William J. Bernstein
Stocks? For the Long Run?
"We don't invest where we can't drink the water." -annual report, Tweedy Browne
Most of you have heard the apocryphal story of the financier who prayed all of his life for a peek, just a little peek, at the next day's Wall Street Journal. Finally granted his wish, the first item he comes across is . . . . his own obituary. (Probably the best variation on this theme is "A Special Story," told in the inimical style of Barton Biggs. You can find it in Classics, an Investor's Anthology, ed. Charles D. Ellis.)
Well, if you made me that offer I wouldn't want tomorrow's WSJ. Nope, I would have too much trouble finding enough leverage to exploit the juiciest 24 hour option play, and besides, I'd get an industrial grade case of sweaty palms. What I'd really want is a fast look at a copy of that venerable rag dated about 5 years after I plan to retire. The real gold mine (Remember, the dude in the white turban gives me only a brief look.) lies in the long term returns from the world's major national stock, bond, and commodity markets.
Problem is, until relatively recently we didn't even know the answer for past global stock returns. Oh, sure, the return of the EAFE and the S&P from 1969 were both about 12.5%. However, you may recall that shortly prior the human saga had a few military and economic bumps. Some cynics have even suggested that, like history in general, financial history is also written by the winners. Long term equity returns of 10-13%? Maybe if you were lucky to be living in the right place at the right time, but not in Lima, Delhi, or Budapest. In fact, like the detritus of some ancient terrestrial asteroid encounter, there was a mass extinction of entire equity markets from the 1930s to the 1960s. Stocks for the long run? Not if you lived someplace where they took Karl Marx more seriously than Groucho Marx. Not if you found yourself in the immediate proximity of a self proclaimed military and racial genius.
Since the founding of the New York Stock Exchange under a buttonwood tree in 1792, inflation adjusted total returns of domestic equity have been in the 6%-7% range. However, not until this century did this fact become known, and even then not popularly appreciated until a decade or so ago. Consider the implications of a 7% real return. If you really could invest $1 for 200 years at a 7% real rate, then you have a real $752,000 after 200 years. Invest $1 at a 7% real rate at the birth of Christ and you will have real $6 x 1058. Does that seem like a lot of money to you? It is - it's the value of a solid gold sphere 43 light years in radius.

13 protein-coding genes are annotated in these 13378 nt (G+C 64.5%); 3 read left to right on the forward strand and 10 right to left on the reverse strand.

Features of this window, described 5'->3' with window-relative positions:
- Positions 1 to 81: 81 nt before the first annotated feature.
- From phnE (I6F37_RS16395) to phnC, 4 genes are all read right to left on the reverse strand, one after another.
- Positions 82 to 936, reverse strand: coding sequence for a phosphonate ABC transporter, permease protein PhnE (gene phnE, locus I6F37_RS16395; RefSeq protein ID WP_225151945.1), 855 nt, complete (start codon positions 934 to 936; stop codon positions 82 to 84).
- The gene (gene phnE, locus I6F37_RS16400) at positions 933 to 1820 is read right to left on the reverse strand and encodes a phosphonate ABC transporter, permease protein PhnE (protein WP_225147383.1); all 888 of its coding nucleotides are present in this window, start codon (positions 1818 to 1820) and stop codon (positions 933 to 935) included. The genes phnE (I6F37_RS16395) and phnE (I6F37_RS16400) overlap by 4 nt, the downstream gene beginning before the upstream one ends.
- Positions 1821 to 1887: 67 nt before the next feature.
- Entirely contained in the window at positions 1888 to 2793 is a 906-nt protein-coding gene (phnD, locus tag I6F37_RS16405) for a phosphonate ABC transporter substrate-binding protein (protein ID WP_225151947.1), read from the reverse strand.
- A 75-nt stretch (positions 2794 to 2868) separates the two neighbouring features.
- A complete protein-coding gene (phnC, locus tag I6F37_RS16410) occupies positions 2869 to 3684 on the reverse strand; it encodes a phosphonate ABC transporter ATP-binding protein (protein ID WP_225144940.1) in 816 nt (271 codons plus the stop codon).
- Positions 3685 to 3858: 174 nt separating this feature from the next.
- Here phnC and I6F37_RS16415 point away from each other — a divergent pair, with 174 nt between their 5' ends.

Clearly, something is fishy here. Returns of global equity (or even debt) simply cannot be that high. A recently published article by Philippe Jorion (UC Irvine) and William Goetzmann (Yale) , as well as some data from Bryan Taylor (Global Financial Data) shed some much needed light on the topic.
It turns out that the good old USA was the winner in the global equity sweepstakes in this century. Unfortunately, many of the other horses ran badly behind, and some even broke their legs and were put down. Heard much about the Cairo Stock Exchange lately? In the 1920s it was one of the world's largest. It was done in not by war or revolution, but by a colonel who should have paid better attention in Econ 101 at U. Egypt.
The article does have a "Picture Worth a Thousand Words." Here it is:
At first glance, things look downright ghastly - the very best returns are no higher than 4%, and many markets seem to have negative returns. In reality, things aren't that grim. It has to be realized that the y axis plots inflation adjusted, capital only, returns. In other words, inflation is already adjusted into the prices, and dividends are not included. (This is because for most of the markets reliable dividend information was not available for the whole period.) The authors found about a 4% long term dividend rate for those markets for which reliable information was available, so in reality real total rates of return were positive for all but the hard luck cases - the Philippines, Poland, Columbia, Argentina, Peru, and Greece. Even here, nominal total returns in US dollars were positive.
Just as important, there is a modestly positive slope to the data - the longer a market has been around, the higher tend to be its returns. This is a good demonstration of "survivorship bias," a prominent characteristic of mutual funds and rock musicians - the bad ones are quickly taken out and shot, so the ones that are left give an overly favorable representation of the genre.
The authors immediately point out that this data presents an "equity risk premium puzzle" - i.e., why are investors in some nations not rewarded for bearing the risk of stock ownership? In classical Ibbotsonian terms the "equity risk premium" is defined as the excess return of stocks over t-bills. Since short duration bond returns can be difficult to come by in many markets, long bond rates may be used for comparison instead. The answer, according to Bryan Taylor of Global Financial Data, is that in nations with low stock returns, bond returns were even worse. So even in the nations with low stock returns there is, indeed, an equity risk premium. Hence no puzzle. This provides scant comfort to emerging markets bond investors; it's well to recall that for nearly a century Latin American nations defaulted on sovereign debt with near clock like regularity.